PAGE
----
2. We are not clear on the purpose of the data to be collected. Given that the method has been shown to work at some level elsewhere, is the main purpose to determine removal rate of P, for example, as a function of rate of application? Or is it that the delivery system will be tested? A. While Alum use is very well understood in applications such as this from a process and chemical perspective and is publically accepted in other parts of the country we are interested in determining two (2) specific things with this pilot. First, a detailed determination of the costs (both capital and on-going maintenance) and benefits (TP, TSS, N reductions over existing conditions) for an installation of this type in Wisconsin. Second, and likely more importantly we need to understand and address any public and regulatory issues/concerns that may exists before we would/could propose a larger scale project of this type. We believe addressing those issues at this site where we have a well studied and documented system that we can measure against is a good place to begin. 3. At what point would implementation of alum make it possible to do away with one or more of our ponds? A. We do not believe implementation of Alum treatment on this pond would allow for removal of any existing ponds. Each pond that has been constructed on Arboretum lands treats runoff from a different watershed and treats it both for detention and for water quality standards. Improving one pond with Alum would not allow for another pond on a separate water course to be removed. In addition, lands within the City of Madison are subject to a TMDL which further require levels of phosphorus and TSS controls. Given these increasingly stringent requirements it is unlikely we will be removing any existing ponds in the near future. 4. What are the community concerns and how would this project address them? A. As mentioned previously, one major goal of this pilot project would be to identify the concerns of the community and regulatory authorities and address them. Previous installments in other parts of the country have not identified any particular concerns but after Arboretums approval the City will engage the community and hold public/neighborhood meetings to vent and address any concerns. 5. In addition to total phosphorus, what impact does alum have on total nitrogen (and other forms of nitrogen), heavy metals, and fecal coliform bacteria? What are the effects on benthic invertebrates and amphibians? What contaminants are present in the alum (heavy metals, for example) and how will the concentrations of these be measured and their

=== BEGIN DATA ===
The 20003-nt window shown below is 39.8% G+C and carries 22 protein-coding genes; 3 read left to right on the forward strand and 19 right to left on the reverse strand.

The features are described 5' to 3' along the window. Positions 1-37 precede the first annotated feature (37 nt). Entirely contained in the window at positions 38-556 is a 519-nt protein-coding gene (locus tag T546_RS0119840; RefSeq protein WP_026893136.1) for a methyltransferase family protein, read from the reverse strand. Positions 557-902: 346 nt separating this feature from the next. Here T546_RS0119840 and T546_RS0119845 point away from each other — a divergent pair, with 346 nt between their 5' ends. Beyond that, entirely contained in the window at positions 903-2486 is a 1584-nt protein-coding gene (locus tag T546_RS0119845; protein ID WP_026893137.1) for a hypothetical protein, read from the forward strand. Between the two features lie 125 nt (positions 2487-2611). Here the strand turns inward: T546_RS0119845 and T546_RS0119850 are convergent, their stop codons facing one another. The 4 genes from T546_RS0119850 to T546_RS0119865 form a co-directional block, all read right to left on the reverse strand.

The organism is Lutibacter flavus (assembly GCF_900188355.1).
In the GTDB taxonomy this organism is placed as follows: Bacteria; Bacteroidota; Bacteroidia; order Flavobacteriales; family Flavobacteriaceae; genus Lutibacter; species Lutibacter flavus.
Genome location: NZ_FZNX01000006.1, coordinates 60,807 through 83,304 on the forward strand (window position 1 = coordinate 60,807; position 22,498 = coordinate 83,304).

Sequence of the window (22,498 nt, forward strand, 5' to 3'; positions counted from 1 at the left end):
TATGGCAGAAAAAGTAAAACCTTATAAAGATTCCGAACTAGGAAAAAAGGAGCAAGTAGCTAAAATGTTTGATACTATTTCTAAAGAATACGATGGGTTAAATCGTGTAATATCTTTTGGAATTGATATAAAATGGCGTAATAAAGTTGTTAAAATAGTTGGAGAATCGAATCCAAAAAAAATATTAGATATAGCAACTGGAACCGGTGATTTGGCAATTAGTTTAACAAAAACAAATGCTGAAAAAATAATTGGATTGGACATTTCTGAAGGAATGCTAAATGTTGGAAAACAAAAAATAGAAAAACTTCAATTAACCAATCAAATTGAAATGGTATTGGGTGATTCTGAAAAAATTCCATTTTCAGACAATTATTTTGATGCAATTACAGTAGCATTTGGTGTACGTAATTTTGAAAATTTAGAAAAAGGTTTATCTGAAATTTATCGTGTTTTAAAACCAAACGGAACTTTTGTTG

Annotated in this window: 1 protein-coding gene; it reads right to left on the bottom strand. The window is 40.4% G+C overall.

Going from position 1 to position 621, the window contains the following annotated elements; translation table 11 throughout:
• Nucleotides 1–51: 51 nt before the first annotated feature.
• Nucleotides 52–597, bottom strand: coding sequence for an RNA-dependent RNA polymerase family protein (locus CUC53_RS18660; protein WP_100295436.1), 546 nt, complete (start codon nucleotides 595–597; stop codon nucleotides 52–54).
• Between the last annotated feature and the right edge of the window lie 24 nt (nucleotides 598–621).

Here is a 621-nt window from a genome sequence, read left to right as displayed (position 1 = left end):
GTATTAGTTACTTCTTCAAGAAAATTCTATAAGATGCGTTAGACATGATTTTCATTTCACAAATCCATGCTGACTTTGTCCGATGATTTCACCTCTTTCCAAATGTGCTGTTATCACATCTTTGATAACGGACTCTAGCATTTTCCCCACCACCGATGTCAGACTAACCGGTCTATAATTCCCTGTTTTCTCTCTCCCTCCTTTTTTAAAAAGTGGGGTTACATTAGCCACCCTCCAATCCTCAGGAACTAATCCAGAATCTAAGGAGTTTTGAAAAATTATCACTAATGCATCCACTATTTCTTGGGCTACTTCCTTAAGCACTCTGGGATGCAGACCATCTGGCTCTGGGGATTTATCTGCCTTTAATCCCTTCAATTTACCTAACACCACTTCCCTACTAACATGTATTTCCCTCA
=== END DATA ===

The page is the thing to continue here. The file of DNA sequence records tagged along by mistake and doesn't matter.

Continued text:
possible cumulative effects evaluated? Is there money available to assist student researchers to help monitor downstream impacts? A. According to Harper, titled Current Research and Trends in Alum Treatment of Stormwater Runoff, alum treatment of stormwater provides removal efficiencies of 8595% for total phosphorus, >95% for total suspended solids (TSS), 35-70% for total nitrogen, 60-90% for metals, and 90-99% for total and fecal coliform bacteria. Harper noted in Alum Treatment of Stormwater: The First Ten Years, the potential toxicity of alum treated runoff was evaluated using standard Fathead Minnow Larval Survival and Growth Tests. Survival percentages for alum treated stormwater with pH values ranging from 5.5 to 6.5 are similar to the control with a final survival in excess of 95%. Based on initial bench testing results a buffering agent such as sodium aluminate (Na2AL2O4) or sodium hydroxide (NaOH) can be injected with the alum to maintain desired pH levels and we plan to do so. Harper investigated the impacts of alum treatment on benthic macro invertebrates within three lake systems receiving alum stormwater treatment. Lake Ella had no benthic organisms found prior to treatment and after treatment the benthic macroinvertebrates are beginning to recolonize in the sediments which may be in response to improved water quality and reduced toxicity within sediments. Lake Lucerne in pre-treatment samples had a benthic macroinvertebrate density of 9,495 organisms/m2 and in post treatment a density of 539 organisms/m2. It was noted that the reduction has been accompanied by a dramatic shift from a community dominated by detritivores to a benthic community composed of carnivores. In addition the species found are those found in relatively clean environments and were absent in pre-treatment communities. Furthermore no deformities were found in post-treatment organisms while many deformities were observed in pretreatment communities. In Lake Osceaola the benthic macroinvertebrates in posttreatment samples have increased in population density and mean taxa richness while decreasing in mean sample diversity. The addition of alum to water results in the production of chemical precipitates by two mechanisms. Removal of suspended solids, algae, phosphorus, heavy metals and bacteria occurs primarily by adsoportion onto aluminum hydroxide Al(OH)3 precipitate. Removal of additional dissolved phosphorus occurs as a result of direct formation of ALPO4. Water quality samples will be collected with an ISCO sampler at both the inflow and outflow locations to test the effectiveness. Specifically, parameters will be measured including phosphorus, total suspended solids, nitrogen, and metals. All instrumentation will be automated to collect water samples through the storm hydrograph and these samples will be sent to Dane County Public Health for testing. The data can be provided